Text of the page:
Auto Polo or automobile polo was basically horseback polo but replace the horse with horse power. This “lunatic game” was popularized by an car salesman named Ralph “Pappy” Hankinson as a publicity stunt for Ford cars.
One of the earliest Auto Polo matches took place in 1902, when polo player Joshua Crane Jr. swung at balls with a mallet – while steering a car with the other hand!
“If you don’t die of fright, you’ll laugh yourself to death, “ a fan told the Miami News in 1924. “..If you have a weak heart and cannot stand excitement, Auto Polo is a good sport to stay away from.”
The Auto Polo field was usually about 300 feet long by 120 wide, with 2 goal areas marked by stakes driven into the ground 15 feet apart at each end. The aim of the game was to dribble your ball past your four-wheeled opponent and wallop it home.
Often, a driver’s strategy on entering the field was to ignore the ball and ram their opponents to flip them over. The unfortunate referee had to dodge vehicles on foot while calling time to allow vehicles to untangle themselves or for the mallet man to reclaim his seat after being ejected.
In 1913, a team from Wichita played for King George. What did he make of the upgrade to the “Game of Kings”? Unfortunately, one does not know. What we do know is that auto polo was so successful that the Wichita team continued on a 2 week tour of Europe. “The Auto” magazine reported that the new sport was ”very impressive” – and hoped it wouldn’t catch on in Britain.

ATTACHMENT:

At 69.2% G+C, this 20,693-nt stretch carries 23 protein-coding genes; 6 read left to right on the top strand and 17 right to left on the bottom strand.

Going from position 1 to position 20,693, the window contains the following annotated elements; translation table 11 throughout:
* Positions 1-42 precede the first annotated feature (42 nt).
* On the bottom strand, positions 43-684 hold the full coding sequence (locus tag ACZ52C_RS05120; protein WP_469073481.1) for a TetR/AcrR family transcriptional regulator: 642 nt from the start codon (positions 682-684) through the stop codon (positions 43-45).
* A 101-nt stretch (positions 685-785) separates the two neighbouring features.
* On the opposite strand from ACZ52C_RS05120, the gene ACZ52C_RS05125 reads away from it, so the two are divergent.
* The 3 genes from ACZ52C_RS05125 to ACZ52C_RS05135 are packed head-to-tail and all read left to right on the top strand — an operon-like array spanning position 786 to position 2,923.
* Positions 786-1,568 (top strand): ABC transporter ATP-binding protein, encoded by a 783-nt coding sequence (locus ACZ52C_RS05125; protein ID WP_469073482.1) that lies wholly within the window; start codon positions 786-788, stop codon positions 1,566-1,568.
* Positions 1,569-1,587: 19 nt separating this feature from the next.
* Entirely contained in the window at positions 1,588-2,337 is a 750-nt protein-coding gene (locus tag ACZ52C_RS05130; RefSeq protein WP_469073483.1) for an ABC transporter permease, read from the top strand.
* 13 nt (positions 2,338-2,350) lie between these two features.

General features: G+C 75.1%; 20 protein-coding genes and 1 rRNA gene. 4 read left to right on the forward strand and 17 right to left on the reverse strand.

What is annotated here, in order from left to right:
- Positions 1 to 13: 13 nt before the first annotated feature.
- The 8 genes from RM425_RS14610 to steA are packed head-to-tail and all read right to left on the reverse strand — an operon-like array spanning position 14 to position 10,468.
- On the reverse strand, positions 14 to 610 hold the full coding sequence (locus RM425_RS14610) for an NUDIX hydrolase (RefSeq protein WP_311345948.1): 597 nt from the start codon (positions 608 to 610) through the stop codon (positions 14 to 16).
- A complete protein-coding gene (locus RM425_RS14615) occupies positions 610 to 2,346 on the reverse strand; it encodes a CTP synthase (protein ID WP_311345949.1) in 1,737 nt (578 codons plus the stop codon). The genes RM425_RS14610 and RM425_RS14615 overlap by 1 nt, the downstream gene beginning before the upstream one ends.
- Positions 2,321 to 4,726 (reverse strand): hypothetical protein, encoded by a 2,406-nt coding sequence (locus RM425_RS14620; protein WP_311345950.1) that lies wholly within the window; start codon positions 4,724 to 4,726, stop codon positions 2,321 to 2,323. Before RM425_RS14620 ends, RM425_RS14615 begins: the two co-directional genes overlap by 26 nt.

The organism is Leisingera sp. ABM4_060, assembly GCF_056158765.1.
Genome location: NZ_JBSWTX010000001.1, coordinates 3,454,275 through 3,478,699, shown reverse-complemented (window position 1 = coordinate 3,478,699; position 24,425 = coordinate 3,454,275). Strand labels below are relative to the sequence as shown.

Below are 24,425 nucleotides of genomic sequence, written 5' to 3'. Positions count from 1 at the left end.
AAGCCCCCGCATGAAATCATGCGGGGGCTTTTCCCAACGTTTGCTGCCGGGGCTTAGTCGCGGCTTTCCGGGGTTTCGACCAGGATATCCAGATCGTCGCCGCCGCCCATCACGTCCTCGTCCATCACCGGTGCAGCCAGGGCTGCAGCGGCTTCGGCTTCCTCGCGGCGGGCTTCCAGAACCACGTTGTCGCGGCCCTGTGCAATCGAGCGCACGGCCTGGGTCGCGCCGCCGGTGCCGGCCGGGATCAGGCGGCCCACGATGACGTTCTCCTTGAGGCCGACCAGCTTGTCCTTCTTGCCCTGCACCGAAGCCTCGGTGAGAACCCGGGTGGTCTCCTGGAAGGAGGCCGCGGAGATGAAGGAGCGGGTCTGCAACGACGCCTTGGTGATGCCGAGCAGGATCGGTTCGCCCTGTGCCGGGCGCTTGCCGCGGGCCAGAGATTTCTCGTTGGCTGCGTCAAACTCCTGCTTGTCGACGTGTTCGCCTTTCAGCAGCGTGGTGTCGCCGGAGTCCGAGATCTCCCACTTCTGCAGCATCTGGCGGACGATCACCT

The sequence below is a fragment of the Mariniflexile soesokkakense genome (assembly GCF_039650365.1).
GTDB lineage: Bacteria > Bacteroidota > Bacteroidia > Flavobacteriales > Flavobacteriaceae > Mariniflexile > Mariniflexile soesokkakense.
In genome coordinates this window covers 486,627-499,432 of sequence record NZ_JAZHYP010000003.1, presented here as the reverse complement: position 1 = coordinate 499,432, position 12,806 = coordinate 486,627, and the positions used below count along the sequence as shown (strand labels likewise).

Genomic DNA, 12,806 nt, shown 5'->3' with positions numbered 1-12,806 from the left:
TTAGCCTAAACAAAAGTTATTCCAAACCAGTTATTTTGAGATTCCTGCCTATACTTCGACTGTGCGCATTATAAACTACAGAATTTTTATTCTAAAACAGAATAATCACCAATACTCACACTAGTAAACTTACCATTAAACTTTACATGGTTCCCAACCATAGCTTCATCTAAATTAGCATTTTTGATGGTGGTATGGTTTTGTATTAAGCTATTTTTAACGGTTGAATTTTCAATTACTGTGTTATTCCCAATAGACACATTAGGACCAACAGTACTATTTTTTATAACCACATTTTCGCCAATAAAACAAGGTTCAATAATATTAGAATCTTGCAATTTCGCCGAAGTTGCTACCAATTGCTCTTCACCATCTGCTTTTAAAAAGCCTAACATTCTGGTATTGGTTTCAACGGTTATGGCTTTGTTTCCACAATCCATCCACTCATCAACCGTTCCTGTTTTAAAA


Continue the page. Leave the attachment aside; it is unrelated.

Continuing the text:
Ralph Hankinson’s team in 1924 reported 538 burst tires, 66 broken axles, 1, 564 broken wheels, 10 cracked engines and 6 cars totally destroyed. The game was so catastrophic that Hankinson patented the first roll bar on the back of the vehicle to prevent players being crushed. Even LLoyds of London wouldn’t insure auto polo players.
By the 1903’s, enthusiasm for the sport had waned, probably due to its ridiculously high cost (to human and car), but also competition from new novelty sports like Auto Rodeo, in which cowboys lassoed and rounded up steers from motor cars.
Perhaps Auto Polo was the inspiration for MarioKart?
Images from Library of Congress on Flickr
Fox Tossing, Octopus Wrestling and Other Forgotten Sports By Edward Brooke-Hitching
Hidden History of Kansas By Adrian Zink
The first airline stewardesses were all nurses and were called the Sky Girls. The Sky Girls Airlines weren’t interested in women pilots in 1930. Ellen Church, qualified pilot and nurse, was determined to get into the skies somehow. She pestered Stephen Stimpson, the manager at Boeing Air Transport (predecessor of United Airlines), with her idea of hiring nurses as airline stewardesses. Stimpson had been thinking of hiring young Filipino men as “cabin boys”. Until...
The first airline stewardesses were all nurses and were called the Sky Girls.